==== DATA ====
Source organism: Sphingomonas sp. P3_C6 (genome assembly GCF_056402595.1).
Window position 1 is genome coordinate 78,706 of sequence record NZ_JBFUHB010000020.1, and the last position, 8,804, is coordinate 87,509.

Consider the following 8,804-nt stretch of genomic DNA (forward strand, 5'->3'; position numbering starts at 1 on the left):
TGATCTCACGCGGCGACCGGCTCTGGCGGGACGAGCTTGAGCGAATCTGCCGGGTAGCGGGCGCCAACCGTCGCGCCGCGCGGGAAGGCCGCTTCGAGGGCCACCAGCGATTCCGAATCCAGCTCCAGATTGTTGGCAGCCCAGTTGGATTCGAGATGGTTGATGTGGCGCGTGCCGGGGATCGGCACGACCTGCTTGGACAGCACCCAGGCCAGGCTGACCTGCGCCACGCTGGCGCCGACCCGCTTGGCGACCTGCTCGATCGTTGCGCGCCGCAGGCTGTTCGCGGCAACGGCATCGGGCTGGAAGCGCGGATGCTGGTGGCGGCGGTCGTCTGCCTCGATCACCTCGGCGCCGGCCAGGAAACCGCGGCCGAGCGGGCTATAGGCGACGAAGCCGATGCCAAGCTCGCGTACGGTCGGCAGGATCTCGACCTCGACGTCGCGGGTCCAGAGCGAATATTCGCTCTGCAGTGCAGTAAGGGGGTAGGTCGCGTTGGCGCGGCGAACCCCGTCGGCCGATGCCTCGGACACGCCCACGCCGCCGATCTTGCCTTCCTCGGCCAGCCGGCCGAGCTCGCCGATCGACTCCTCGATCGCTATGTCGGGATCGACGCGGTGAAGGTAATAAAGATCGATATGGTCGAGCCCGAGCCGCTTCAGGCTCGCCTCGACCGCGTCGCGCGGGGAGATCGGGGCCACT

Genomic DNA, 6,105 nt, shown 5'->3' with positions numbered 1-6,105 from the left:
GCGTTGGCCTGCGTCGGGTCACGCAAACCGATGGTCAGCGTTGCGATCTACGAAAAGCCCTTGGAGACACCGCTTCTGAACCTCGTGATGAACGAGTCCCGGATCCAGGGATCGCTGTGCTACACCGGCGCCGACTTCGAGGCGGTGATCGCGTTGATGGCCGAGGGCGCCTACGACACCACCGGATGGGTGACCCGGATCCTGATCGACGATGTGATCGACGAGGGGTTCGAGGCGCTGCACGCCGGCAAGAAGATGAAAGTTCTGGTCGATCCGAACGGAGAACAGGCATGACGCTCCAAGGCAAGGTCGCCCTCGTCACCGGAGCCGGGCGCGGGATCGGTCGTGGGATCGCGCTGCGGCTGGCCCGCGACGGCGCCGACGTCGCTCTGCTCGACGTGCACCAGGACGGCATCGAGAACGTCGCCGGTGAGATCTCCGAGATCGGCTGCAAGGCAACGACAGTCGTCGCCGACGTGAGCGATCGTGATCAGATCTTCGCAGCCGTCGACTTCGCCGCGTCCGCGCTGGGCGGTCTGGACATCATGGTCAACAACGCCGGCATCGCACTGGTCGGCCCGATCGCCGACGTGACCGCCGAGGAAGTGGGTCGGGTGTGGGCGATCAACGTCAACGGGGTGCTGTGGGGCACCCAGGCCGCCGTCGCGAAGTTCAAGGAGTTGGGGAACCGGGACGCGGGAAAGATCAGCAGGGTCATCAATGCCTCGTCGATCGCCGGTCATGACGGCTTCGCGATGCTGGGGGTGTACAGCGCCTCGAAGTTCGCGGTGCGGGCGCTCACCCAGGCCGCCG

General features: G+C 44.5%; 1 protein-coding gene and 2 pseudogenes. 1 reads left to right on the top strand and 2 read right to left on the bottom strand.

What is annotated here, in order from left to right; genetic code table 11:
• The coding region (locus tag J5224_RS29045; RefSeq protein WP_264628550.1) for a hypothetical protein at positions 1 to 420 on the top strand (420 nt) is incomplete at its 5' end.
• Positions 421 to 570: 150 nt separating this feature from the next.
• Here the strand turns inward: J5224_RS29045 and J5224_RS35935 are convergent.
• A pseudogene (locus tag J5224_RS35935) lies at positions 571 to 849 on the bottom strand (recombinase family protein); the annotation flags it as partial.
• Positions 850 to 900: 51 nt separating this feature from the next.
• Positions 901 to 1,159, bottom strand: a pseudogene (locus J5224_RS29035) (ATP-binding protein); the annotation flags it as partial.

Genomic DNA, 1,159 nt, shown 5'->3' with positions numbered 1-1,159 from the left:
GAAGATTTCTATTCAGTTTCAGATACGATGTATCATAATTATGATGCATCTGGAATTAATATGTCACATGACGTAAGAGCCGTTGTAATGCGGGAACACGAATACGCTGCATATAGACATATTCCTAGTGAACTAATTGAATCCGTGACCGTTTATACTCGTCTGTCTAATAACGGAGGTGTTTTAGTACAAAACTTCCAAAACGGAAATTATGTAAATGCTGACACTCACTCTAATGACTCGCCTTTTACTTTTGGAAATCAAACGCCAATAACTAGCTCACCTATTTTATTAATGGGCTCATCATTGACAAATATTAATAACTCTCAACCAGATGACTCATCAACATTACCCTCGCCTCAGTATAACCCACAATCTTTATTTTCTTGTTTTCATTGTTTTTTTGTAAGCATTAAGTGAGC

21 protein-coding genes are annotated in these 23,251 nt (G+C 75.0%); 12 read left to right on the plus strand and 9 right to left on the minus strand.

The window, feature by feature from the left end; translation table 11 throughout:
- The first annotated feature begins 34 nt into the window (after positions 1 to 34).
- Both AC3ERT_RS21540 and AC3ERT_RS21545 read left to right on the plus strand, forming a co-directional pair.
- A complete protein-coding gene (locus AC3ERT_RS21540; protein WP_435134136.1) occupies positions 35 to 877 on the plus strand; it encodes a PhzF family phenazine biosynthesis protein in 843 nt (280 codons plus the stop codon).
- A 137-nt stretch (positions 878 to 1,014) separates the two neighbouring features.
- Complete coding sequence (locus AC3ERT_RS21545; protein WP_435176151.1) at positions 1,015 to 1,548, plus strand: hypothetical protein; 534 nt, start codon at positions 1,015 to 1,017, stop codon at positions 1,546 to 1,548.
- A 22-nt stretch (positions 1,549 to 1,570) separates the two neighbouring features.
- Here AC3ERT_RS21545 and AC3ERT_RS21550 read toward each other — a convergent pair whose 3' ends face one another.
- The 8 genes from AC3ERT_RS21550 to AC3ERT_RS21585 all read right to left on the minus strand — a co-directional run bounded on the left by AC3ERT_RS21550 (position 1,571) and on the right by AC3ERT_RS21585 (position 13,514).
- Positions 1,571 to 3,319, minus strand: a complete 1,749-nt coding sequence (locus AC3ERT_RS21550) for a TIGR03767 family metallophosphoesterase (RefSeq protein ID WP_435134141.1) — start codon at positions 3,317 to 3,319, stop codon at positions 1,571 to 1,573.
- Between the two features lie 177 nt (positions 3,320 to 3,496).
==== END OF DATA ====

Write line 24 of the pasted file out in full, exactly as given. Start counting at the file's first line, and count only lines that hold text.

- A 22-nt stretch (positions 1,549 to 1,570) separates the two neighbouring features.